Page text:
A US state is suing China, taking Trump's lead in blaming the country for Covid-19
- The state of Missouri filed a lawsuit against the Chinese government and health institutions on Tuesday, blaming them for the global coronavirus crisis.
- "They must be held accountable for their actions," Republican Attorney General Eric Schmitt's office said in a statement.
- Lawsuits against foreign governments rarely produce any results because of sovereign immunity.
- Schmitt may have taken his cue from President Donald Trump, who has repeatedly deflected responsibility for the coronavirus and instead blames China.
- The Pentagon's National Center for Medical Intelligence warned the White House about the coronavirus last year, as did American researchers working at the World Health Organisation in Geneva, Switzerland.
- For more stories go to www.BusinessInsider.co.za.
On Tuesday, Missouri joined President Donald Trump in shifting blame for the coronavirus pandemic, filing a lawsuit against the Chinese government and other Chinese officials and institutions.
The lawsuit, which was filed in the US District Court for East Missouri, holds the Communist Party of China and a series of state and non-state health agencies "responsible for the enormous death, suffering, and economic losses they inflicted on the world, including Missourians."
"The Chinese government lied to the world about the danger and contagious nature of Covid-19, silenced whistleblowers, and did little to stop the spread of the disease," the office for Attorney General Eric Schmitt, a Republican, said in a statement. "They must be held accountable for their actions."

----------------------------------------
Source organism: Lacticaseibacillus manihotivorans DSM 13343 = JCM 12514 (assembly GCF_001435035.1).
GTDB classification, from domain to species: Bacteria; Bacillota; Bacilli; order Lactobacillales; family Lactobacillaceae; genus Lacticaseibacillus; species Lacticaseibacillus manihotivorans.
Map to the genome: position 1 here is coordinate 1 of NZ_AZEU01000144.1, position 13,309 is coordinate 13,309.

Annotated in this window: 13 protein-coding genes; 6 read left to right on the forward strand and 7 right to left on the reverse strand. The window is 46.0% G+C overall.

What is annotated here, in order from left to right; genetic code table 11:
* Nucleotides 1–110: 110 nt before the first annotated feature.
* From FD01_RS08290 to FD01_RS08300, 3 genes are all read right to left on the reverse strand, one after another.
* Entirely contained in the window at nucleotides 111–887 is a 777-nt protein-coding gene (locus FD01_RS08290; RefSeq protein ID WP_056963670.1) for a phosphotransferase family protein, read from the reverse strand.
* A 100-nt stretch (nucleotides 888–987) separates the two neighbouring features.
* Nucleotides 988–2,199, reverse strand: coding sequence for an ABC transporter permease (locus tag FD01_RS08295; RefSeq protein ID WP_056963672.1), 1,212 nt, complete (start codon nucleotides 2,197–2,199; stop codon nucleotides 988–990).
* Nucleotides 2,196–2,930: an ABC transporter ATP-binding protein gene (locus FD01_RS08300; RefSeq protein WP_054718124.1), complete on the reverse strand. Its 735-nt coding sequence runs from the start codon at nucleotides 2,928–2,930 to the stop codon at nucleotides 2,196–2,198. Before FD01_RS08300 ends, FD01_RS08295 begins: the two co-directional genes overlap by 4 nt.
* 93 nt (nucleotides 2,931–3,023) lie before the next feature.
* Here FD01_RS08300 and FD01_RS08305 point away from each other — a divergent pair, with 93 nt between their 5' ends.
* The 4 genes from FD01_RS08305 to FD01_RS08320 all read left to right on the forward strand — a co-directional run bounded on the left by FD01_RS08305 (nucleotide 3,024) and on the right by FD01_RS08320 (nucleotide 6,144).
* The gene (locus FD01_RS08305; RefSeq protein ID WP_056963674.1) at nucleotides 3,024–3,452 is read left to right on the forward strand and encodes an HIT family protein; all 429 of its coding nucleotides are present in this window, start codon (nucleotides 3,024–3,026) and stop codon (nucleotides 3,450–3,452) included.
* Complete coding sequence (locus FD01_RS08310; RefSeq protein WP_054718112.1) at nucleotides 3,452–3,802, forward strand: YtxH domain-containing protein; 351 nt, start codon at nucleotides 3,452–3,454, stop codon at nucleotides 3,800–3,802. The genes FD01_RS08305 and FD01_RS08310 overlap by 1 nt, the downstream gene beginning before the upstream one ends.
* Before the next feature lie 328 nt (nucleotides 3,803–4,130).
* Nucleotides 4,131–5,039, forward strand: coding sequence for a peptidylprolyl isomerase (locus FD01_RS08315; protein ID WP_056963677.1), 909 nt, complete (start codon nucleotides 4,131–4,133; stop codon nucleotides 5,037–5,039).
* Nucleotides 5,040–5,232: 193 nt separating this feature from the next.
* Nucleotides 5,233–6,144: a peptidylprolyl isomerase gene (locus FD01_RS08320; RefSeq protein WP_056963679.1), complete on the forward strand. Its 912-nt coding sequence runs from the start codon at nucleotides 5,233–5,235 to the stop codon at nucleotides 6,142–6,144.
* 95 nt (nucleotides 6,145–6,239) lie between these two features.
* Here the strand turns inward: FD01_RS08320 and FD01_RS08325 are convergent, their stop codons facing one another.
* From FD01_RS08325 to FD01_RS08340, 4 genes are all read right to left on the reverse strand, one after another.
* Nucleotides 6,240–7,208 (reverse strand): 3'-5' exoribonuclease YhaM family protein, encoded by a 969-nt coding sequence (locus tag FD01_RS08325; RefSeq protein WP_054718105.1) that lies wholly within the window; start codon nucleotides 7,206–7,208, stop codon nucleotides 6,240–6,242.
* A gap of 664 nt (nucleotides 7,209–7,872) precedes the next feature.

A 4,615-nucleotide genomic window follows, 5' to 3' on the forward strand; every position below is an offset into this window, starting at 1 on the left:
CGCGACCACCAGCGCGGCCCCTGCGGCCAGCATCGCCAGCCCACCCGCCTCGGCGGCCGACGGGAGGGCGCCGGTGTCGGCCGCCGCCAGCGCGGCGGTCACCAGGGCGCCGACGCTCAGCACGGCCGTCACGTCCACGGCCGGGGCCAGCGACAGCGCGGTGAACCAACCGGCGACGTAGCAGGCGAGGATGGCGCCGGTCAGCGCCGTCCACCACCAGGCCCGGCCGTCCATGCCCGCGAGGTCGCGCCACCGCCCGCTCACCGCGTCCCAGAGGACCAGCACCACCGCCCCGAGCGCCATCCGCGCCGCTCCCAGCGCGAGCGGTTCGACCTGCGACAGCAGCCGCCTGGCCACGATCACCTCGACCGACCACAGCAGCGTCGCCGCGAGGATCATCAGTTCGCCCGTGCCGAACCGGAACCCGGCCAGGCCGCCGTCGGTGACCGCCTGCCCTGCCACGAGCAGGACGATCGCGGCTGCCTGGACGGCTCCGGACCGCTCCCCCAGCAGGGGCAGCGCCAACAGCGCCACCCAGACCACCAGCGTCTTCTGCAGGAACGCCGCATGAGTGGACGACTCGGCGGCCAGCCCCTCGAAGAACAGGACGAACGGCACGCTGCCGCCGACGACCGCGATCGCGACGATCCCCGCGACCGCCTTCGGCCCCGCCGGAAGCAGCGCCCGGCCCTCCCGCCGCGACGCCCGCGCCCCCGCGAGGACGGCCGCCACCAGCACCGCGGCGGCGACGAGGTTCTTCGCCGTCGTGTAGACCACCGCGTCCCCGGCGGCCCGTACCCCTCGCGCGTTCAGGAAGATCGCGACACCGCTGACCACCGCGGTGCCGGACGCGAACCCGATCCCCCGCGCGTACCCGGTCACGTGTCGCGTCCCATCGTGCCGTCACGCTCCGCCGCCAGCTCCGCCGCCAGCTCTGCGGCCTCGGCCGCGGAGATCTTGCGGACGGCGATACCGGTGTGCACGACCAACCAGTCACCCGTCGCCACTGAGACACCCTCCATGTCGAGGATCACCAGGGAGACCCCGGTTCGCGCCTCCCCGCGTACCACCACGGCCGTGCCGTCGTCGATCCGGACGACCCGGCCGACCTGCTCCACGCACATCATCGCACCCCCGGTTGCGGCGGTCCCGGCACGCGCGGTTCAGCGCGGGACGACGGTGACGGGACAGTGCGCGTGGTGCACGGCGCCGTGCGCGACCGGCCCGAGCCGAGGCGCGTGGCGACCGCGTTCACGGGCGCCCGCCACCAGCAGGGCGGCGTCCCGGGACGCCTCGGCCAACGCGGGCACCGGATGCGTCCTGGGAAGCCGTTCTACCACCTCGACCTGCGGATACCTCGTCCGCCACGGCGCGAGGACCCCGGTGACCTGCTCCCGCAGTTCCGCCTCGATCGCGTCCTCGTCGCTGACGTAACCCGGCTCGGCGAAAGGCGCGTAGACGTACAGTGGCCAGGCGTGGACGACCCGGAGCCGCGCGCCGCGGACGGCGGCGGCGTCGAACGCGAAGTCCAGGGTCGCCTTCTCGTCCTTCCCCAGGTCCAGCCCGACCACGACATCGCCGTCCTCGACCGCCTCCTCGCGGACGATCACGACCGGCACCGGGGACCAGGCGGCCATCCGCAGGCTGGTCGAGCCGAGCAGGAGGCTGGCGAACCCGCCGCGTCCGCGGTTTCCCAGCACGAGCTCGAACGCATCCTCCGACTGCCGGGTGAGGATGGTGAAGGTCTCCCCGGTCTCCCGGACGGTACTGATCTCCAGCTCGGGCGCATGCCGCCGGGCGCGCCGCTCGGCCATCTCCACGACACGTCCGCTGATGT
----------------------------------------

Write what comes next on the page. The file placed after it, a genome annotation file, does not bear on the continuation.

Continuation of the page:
Lawsuits against countries generally don't produce results because of a legal doctrine called "sovereign immunity." US law allows for few exceptions for such lawsuits to bear fruit, Ashley Deeks, an international law expert at the University of Virginia School of Law, told ABC News.
Missouri reported 5,963 cases of Covid-19 on Tuesday, according to Johns Hopkins University, and 215 people deaths.
The federal government slashed funding to the World Health Organisation last week. Trump has repeatedly said the United Nations-affiliated agency is "China-centric." He has blamed China for the pandemic, but has held an inconsistent position on the issue, praising Chinese leader Xi Jinping for his response.
The Trump administration was warned about the coronavirus last year in a report from the National Center for Medical Intelligence, which is part of the Pentagon. US researchers working at the WHO also sounded the alarm about the coronavirus in 2019.
David Nabarro, a special envoy to the WHO, denied Trump's claims that the WHO has a pro-China bias.
He said the Chinese government invited a team of fact-finders to the country in mid-February. "There were no restrictions on what that team investigated," Nabarro said in an interview with NBC News' "Meet the Press" this month. "It included American experts as well as experts from others in the world," he said.
"I'd love to see much greater cooperation between leaders," he continued. "I'd like to see them uniting and showing the world that they believe that this global threat has to be dealt with through united action between all countries and their people."
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